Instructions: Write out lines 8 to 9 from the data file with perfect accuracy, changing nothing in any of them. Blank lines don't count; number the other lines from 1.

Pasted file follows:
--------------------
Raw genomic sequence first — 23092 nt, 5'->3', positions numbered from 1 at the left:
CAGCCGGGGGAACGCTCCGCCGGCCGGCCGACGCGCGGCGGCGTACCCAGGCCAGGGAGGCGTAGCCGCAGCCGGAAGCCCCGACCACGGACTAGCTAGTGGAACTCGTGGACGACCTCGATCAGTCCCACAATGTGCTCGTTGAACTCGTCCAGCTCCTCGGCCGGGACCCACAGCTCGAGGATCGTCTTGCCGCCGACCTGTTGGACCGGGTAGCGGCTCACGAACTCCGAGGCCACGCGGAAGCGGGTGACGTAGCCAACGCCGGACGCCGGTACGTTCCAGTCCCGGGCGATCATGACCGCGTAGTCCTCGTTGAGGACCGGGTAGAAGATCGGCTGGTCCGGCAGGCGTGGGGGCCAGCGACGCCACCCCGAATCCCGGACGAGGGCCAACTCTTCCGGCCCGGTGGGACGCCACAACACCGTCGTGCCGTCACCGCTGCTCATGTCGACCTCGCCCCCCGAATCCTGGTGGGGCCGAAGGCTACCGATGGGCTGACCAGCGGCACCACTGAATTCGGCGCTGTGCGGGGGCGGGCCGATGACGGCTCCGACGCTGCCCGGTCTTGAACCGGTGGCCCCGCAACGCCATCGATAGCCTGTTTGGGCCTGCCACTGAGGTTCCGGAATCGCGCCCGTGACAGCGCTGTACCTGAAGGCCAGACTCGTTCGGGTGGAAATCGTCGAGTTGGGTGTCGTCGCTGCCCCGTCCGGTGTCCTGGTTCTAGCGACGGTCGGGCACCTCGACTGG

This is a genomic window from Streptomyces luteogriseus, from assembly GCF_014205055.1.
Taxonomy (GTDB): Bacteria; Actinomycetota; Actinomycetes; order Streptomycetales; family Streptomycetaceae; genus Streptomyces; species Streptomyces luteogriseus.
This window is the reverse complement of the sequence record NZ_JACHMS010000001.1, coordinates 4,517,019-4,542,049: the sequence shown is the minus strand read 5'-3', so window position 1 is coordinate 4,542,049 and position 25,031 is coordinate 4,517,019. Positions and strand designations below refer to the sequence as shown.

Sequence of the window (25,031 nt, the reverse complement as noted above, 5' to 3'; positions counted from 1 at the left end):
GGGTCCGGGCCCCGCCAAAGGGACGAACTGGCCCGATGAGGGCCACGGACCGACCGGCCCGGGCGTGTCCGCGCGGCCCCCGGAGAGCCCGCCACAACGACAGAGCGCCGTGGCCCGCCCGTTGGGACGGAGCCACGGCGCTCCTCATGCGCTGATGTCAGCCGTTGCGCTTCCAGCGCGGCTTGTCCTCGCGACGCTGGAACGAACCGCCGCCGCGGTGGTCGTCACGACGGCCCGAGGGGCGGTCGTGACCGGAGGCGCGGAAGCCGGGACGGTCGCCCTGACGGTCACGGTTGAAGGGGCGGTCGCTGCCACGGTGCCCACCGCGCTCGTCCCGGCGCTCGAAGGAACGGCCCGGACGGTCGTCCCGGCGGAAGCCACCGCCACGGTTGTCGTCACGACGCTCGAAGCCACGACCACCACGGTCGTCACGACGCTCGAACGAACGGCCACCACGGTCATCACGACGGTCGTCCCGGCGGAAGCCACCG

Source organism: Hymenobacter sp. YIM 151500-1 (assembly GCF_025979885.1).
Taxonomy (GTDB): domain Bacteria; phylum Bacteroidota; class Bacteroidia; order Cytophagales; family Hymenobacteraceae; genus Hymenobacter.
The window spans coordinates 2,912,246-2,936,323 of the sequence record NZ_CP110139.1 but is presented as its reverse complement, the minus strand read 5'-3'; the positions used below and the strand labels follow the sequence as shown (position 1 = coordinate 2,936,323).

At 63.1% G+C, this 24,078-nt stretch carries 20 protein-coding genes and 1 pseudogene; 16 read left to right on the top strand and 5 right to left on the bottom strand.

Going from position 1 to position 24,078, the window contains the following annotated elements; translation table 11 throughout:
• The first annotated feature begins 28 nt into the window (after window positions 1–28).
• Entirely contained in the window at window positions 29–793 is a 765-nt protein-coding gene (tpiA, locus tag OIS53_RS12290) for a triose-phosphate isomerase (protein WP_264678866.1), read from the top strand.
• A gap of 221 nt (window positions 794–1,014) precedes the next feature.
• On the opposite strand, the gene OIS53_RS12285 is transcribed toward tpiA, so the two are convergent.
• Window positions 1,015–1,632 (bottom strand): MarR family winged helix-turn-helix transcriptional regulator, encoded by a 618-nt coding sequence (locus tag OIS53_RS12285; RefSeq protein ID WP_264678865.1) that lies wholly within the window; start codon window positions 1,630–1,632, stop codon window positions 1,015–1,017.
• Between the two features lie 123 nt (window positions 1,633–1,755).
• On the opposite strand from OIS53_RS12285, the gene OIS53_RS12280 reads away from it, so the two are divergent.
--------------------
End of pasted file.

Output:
Source organism: Hymenobacter sp. YIM 151500-1 (assembly GCF_025979885.1).
Taxonomy (GTDB): domain Bacteria; phylum Bacteroidota; class Bacteroidia; order Cytophagales; family Hymenobacteraceae; genus Hymenobacter.